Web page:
Joy seemed to be handling the burden well, Eldridge said, but money was a constant problem, despite a police pension that should have covered basic expenses. After Hooker’s death, family members learned the mortgage payments on the couple’s three-bedroom ranch house had not been made for more than a year. The bank was foreclosing on the property.
Still, Eldridge said, Joy never missed an appointment at the beauty parlor or nail salon. She frequently bought expensive outfits for her grandchildren.
When David came home, he felt unsure in social situations and Joy volunteered to teach him about life on the outside. She took him dancing, and to restaurants and movies.
According to court records, one of Joy’s sons by an earlier marriage caught them undressed and entwined on a couch.
David collected about $15,000 in insurance in January, when he broke his ankle at the house.
Despite the windfall, the bills continued to mount. David offered to rob another bank, but Joy wouldn’t hear of it, so they decided to start a fire and collect the insurance money, according to court documents.
“It seems like you never really know who’s on your side,” homicide investigator Harris said. “You think you do, but you don’t. The guy’s ready to die anyway through illnesses he acquired over the years, and his family takes his life. It doesn’t make sense.”
The deputy coroner who performed the autopsy told Hooker’s relatives he was in such bad shape that he probably had no more than a month to live. He was diabetic, his heart and kidneys were failing, he was legally blind and he’d lost several toes. He was only 58.
He also knew about the affair between his wife and his son.
“He’d call and say, ‘Guess where the lovers are tonight? . . . They think I’m stupid. I’m blind, but I’m not deaf,’ ” Eldridge said. “He cried on the phone. They were always together, they’d leave him home alone. They were killing him on the inside.”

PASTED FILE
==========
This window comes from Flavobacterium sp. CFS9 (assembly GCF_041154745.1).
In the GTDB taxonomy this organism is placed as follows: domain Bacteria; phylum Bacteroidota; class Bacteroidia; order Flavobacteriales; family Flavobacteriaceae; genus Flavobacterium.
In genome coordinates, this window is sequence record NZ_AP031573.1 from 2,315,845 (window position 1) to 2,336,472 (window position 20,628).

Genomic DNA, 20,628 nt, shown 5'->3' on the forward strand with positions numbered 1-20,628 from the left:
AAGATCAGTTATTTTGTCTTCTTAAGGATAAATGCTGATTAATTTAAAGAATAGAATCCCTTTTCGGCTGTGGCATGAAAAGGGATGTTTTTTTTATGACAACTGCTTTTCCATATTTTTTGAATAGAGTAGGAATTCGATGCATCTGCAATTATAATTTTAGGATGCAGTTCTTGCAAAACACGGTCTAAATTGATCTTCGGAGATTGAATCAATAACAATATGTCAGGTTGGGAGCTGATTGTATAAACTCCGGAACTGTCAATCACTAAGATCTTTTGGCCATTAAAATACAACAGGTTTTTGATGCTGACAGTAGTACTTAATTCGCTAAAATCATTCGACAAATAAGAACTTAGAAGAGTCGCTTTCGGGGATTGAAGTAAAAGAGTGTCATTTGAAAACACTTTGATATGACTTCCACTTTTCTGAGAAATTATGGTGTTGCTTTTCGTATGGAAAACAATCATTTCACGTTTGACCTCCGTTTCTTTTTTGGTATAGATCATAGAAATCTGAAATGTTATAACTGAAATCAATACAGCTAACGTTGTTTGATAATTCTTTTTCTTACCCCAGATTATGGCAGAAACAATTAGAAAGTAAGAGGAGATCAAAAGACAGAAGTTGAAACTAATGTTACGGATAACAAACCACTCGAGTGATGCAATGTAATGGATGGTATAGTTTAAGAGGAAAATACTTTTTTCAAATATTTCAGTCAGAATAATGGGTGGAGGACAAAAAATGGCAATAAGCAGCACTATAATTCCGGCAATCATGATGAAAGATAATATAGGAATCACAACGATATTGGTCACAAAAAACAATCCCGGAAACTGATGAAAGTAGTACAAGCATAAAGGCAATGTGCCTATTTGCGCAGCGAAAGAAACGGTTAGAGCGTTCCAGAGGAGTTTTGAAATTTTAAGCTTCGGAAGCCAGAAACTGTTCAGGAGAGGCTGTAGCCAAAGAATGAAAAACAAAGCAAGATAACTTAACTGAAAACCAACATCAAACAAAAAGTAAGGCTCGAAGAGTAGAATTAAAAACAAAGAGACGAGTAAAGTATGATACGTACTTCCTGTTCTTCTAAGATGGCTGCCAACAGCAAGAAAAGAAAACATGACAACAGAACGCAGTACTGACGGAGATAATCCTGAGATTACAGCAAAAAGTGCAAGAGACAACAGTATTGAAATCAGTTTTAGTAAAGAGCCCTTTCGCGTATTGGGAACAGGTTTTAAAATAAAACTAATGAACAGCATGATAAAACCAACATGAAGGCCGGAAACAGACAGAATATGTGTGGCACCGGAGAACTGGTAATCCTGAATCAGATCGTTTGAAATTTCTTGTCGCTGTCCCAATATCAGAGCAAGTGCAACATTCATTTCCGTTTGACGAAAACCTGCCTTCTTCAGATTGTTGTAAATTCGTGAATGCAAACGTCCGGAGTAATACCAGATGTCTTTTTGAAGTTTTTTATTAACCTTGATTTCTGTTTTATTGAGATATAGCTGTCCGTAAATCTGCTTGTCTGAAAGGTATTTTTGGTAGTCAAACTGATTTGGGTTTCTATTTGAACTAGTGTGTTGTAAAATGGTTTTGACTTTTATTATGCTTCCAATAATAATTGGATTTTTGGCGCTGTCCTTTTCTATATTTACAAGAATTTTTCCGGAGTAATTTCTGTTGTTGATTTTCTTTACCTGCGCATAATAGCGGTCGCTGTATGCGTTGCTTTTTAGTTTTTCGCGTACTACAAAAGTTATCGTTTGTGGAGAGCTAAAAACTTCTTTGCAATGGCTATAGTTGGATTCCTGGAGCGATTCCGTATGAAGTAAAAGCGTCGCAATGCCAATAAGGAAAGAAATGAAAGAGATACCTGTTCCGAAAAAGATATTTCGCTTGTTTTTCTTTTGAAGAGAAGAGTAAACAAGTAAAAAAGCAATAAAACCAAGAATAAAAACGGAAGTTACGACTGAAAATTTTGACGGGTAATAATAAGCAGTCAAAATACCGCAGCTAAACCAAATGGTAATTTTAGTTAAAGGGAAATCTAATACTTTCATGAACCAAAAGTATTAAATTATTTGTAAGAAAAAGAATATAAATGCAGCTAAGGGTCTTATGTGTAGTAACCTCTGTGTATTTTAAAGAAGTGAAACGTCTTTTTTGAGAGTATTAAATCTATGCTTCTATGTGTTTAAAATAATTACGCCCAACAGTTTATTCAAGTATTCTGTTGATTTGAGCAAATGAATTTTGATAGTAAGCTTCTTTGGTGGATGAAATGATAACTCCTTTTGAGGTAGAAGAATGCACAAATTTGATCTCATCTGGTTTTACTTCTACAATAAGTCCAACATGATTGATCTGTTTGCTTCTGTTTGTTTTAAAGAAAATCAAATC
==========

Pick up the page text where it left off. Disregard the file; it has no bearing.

According to court records, Joy telephoned her first husband, Robert Laughton, about three weeks before the fire and asked to borrow $4,000 to prevent the foreclosure. He confronted her with rumors about her affair with her stepson, and she didn’t deny it “but just went on asking for money, stating she had taken all she could take from Tom,” a police report stated. The report went on:
“She was tired of having to take care of him and would like to figure out a way to kill him, if she could make it look like an accident. She talked about how she had thought about pulling the car out in front of a big truck so it would hit his side, but she was afraid she might also end up getting hurt herself. Joy Hooker referred to how the victim would be better off dead several times during the conversation.”
At home she made no secret of her feelings, and Hooker shared his fears with family and friends, including the nurse at his thrice-weekly kidney dialysis sessions.
His brother, Ken Hooker, was so alarmed by the warnings, he drove to his brother’s house several times to check on him. Joy told him that the medication was making Tom talk crazy, according to Ken Hooker’s wife, Vicki.
On the last night of his life, April 19, Hooker went to bed shortly after midnight, after sitting up with David and Joy as they watched a horror video, “Tales From the Crypt.”
According to Eldridge and court records, Joy had fed him a big dinner and clipped his toenails. She gave him an extra sleeping pill.
Shortly before 4 a.m., Hooker succumbed to smoke and died on the floor of his bedroom, inches from the doorway that could have led him to safety.
At first, investigators assumed the fire was accidental. But things didn’t add up. Eldridge and her husband, Robert, were bothered by David’s and Joy’s blandness.
On the night of the fire, Joy seemed unusually composed, dressed in slippers and robe when she banged on the Eldridges’ door, directly across the street, to say her house had caught fire.
“I thought, if my house was on fire, I wouldn’t be thinking about putting on my slippers,’ ” Eldridge said.
And, according to court records, when Bob Eldridge raced into his father-in-law’s house, he found David hosing down the love seat.
“Where’s Tom?” he asked.
“I don’t know,” David responded.
Eldridge crawled down the smoky hallway and found Hooker. He began cardiopulmonary resuscitation, eventually joined by David, who had been studying to become an emergency medical technician.
After several agonizing late-night family discussions, the Eldridges told police of their suspicions. Investigations showed the fire couldn’t have happened the way David and Joy claim it did.
The funeral Joy arranged for Hooker was small, attended by about 15 people. Eldridge said the photograph of her father used at the service was still sooty from the fire. Afterward, when police arrested Joy on June 3 they found the urn with Hooker’s ashes in her car.